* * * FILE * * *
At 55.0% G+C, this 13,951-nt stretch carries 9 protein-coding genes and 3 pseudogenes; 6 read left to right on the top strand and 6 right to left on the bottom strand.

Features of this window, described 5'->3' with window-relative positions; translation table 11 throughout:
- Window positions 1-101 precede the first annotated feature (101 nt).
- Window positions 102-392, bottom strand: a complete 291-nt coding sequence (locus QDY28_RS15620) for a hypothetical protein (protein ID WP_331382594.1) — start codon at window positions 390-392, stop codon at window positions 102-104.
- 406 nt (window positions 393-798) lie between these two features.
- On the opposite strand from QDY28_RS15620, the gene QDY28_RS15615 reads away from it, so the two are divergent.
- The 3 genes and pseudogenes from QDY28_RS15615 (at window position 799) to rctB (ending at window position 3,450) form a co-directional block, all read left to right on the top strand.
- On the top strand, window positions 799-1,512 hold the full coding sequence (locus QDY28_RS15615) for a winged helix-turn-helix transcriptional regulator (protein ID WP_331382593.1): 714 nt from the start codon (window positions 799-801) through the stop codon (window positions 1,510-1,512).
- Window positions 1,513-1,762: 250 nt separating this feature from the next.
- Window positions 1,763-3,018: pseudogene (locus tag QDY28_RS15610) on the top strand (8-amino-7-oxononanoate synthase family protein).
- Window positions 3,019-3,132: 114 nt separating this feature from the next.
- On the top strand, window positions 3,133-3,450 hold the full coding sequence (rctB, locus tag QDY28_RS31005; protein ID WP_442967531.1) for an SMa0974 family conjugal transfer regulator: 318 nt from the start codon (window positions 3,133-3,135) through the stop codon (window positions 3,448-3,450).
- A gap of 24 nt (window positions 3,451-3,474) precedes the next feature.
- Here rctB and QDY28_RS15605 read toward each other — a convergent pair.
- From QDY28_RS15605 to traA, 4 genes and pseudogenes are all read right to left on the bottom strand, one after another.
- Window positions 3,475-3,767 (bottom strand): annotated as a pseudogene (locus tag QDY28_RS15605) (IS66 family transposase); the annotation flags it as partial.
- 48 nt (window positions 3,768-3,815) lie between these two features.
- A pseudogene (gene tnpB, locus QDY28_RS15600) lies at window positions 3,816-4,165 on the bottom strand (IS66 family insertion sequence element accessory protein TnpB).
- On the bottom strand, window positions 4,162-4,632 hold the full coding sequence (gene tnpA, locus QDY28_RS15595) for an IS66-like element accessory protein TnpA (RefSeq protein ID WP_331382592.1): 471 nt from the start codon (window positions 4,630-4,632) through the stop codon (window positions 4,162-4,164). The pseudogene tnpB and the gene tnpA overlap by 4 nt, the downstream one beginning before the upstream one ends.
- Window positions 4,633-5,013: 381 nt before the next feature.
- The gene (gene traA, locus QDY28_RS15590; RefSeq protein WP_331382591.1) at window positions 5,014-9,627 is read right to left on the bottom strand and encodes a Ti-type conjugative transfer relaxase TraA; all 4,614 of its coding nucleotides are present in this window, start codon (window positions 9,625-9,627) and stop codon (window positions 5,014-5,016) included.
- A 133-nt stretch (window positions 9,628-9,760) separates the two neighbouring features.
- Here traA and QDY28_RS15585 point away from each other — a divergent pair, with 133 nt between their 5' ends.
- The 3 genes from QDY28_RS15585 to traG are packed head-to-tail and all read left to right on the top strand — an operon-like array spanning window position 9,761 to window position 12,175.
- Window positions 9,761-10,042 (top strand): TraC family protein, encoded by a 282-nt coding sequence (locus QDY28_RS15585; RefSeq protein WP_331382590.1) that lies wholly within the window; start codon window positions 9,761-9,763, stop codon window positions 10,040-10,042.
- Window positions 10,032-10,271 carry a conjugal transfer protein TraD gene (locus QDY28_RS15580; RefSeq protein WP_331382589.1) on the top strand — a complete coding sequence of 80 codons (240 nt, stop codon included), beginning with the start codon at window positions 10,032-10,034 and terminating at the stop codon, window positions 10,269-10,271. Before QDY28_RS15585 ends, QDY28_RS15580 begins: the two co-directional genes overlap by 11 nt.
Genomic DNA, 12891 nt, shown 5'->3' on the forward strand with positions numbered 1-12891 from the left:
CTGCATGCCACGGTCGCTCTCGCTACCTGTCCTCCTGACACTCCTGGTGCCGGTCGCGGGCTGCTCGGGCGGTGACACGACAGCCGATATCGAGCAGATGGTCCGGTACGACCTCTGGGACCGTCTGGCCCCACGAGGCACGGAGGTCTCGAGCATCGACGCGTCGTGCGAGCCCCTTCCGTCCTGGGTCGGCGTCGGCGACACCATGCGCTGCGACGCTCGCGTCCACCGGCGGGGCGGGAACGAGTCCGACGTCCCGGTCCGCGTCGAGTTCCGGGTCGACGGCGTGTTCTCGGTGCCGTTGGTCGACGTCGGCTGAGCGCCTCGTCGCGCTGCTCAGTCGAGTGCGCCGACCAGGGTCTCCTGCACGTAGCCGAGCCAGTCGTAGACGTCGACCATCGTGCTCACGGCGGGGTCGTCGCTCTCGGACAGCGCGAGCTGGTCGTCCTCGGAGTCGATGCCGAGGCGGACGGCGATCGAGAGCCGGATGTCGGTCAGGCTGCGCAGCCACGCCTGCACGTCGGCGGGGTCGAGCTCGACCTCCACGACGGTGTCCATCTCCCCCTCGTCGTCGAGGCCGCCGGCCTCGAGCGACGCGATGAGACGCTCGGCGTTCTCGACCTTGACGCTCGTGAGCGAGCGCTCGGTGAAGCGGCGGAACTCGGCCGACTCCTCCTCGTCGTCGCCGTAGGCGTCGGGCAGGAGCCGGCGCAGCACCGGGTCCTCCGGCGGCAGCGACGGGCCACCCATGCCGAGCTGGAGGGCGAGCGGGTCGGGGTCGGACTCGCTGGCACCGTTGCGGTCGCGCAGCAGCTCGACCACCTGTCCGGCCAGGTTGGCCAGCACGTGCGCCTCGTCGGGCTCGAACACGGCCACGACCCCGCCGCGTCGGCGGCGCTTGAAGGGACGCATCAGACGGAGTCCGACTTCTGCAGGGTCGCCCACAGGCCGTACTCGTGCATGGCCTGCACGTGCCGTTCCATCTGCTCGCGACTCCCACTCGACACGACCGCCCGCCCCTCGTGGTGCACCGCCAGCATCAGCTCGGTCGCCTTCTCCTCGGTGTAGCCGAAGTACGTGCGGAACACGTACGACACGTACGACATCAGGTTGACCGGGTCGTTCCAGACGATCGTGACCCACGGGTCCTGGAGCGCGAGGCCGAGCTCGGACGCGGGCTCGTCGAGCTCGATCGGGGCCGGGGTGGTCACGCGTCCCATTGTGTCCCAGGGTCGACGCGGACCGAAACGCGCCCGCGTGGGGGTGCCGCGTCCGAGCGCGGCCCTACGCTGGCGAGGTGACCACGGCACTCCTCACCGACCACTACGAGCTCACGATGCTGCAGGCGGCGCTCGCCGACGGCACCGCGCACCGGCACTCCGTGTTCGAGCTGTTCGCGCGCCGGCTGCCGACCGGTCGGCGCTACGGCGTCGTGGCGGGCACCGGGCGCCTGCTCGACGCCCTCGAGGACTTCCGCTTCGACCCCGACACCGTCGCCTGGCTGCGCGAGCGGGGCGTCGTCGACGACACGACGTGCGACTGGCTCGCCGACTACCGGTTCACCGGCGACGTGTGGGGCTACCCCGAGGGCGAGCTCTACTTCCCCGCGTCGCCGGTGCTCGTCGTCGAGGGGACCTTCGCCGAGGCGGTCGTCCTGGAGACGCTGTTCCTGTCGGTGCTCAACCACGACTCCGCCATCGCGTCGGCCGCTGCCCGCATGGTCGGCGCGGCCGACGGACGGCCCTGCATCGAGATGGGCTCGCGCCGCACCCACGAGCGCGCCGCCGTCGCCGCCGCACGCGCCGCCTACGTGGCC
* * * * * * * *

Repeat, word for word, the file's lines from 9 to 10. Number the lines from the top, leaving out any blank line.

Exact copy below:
- Window positions 1,513-1,762: 250 nt separating this feature from the next.
- Window positions 1,763-3,018: pseudogene (locus tag QDY28_RS15610) on the top strand (8-amino-7-oxononanoate synthase family protein).